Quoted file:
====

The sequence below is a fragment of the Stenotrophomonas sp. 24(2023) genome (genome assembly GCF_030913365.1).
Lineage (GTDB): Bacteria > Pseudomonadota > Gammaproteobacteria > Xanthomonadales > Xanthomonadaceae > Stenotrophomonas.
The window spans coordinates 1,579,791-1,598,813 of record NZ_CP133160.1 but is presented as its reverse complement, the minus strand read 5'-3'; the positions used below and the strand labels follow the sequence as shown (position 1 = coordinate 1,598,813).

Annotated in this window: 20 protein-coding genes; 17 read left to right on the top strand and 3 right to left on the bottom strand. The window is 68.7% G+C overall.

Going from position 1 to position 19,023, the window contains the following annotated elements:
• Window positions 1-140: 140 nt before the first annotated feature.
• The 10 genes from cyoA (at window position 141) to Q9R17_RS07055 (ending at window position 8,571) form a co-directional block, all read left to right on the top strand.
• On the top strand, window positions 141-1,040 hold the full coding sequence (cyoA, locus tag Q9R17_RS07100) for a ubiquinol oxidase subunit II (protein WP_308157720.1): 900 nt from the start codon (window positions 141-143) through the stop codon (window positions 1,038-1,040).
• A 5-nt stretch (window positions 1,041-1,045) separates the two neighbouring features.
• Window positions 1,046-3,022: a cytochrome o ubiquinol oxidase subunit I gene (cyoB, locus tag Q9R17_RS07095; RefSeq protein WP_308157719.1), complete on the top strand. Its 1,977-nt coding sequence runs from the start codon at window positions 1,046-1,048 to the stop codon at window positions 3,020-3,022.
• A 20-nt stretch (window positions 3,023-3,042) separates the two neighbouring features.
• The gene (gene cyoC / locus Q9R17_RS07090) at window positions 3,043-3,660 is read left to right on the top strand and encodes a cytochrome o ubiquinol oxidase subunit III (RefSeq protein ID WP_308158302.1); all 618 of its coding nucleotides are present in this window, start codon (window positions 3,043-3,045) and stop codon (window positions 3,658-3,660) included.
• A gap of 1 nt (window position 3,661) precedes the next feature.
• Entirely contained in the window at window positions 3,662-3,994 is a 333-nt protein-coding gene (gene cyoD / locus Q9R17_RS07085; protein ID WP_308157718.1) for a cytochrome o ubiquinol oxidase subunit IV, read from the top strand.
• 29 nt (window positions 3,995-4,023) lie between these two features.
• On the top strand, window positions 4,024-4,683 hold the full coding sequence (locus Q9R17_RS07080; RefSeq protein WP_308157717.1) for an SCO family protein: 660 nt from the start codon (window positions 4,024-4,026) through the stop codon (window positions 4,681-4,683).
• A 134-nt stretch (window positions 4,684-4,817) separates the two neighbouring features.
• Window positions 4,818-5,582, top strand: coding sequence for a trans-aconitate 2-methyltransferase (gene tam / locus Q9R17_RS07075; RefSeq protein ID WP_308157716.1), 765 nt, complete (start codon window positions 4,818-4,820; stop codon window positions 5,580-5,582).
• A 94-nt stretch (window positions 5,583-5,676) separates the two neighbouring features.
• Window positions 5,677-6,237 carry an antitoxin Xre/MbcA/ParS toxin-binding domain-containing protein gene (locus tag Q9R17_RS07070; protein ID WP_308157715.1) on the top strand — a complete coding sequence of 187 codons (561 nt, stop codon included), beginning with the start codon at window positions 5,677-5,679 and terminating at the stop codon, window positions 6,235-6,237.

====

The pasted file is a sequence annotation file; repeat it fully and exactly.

The sequence below is a fragment of the Stenotrophomonas sp. 24(2023) genome (genome assembly GCF_030913365.1).
Lineage (GTDB): Bacteria > Pseudomonadota > Gammaproteobacteria > Xanthomonadales > Xanthomonadaceae > Stenotrophomonas.
The window spans coordinates 1,579,791-1,598,813 of record NZ_CP133160.1 but is presented as its reverse complement, the minus strand read 5'-3'; the positions used below and the strand labels follow the sequence as shown (position 1 = coordinate 1,598,813).

Annotated in this window: 20 protein-coding genes; 17 read left to right on the top strand and 3 right to left on the bottom strand. The window is 68.7% G+C overall.

Going from position 1 to position 19,023, the window contains the following annotated elements:
• Window positions 1-140: 140 nt before the first annotated feature.
• The 10 genes from cyoA (at window position 141) to Q9R17_RS07055 (ending at window position 8,571) form a co-directional block, all read left to right on the top strand.
• On the top strand, window positions 141-1,040 hold the full coding sequence (cyoA, locus tag Q9R17_RS07100) for a ubiquinol oxidase subunit II (protein WP_308157720.1): 900 nt from the start codon (window positions 141-143) through the stop codon (window positions 1,038-1,040).
• A 5-nt stretch (window positions 1,041-1,045) separates the two neighbouring features.
• Window positions 1,046-3,022: a cytochrome o ubiquinol oxidase subunit I gene (cyoB, locus tag Q9R17_RS07095; RefSeq protein WP_308157719.1), complete on the top strand. Its 1,977-nt coding sequence runs from the start codon at window positions 1,046-1,048 to the stop codon at window positions 3,020-3,022.
• A 20-nt stretch (window positions 3,023-3,042) separates the two neighbouring features.
• The gene (gene cyoC / locus Q9R17_RS07090) at window positions 3,043-3,660 is read left to right on the top strand and encodes a cytochrome o ubiquinol oxidase subunit III (RefSeq protein ID WP_308158302.1); all 618 of its coding nucleotides are present in this window, start codon (window positions 3,043-3,045) and stop codon (window positions 3,658-3,660) included.
• A gap of 1 nt (window position 3,661) precedes the next feature.
• Entirely contained in the window at window positions 3,662-3,994 is a 333-nt protein-coding gene (gene cyoD / locus Q9R17_RS07085; protein ID WP_308157718.1) for a cytochrome o ubiquinol oxidase subunit IV, read from the top strand.
• 29 nt (window positions 3,995-4,023) lie between these two features.
• On the top strand, window positions 4,024-4,683 hold the full coding sequence (locus Q9R17_RS07080; RefSeq protein WP_308157717.1) for an SCO family protein: 660 nt from the start codon (window positions 4,024-4,026) through the stop codon (window positions 4,681-4,683).
• A 134-nt stretch (window positions 4,684-4,817) separates the two neighbouring features.
• Window positions 4,818-5,582, top strand: coding sequence for a trans-aconitate 2-methyltransferase (gene tam / locus Q9R17_RS07075; RefSeq protein ID WP_308157716.1), 765 nt, complete (start codon window positions 4,818-4,820; stop codon window positions 5,580-5,582).
• A 94-nt stretch (window positions 5,583-5,676) separates the two neighbouring features.
• Window positions 5,677-6,237 carry an antitoxin Xre/MbcA/ParS toxin-binding domain-containing protein gene (locus tag Q9R17_RS07070; protein ID WP_308157715.1) on the top strand — a complete coding sequence of 187 codons (561 nt, stop codon included), beginning with the start codon at window positions 5,677-5,679 and terminating at the stop codon, window positions 6,235-6,237.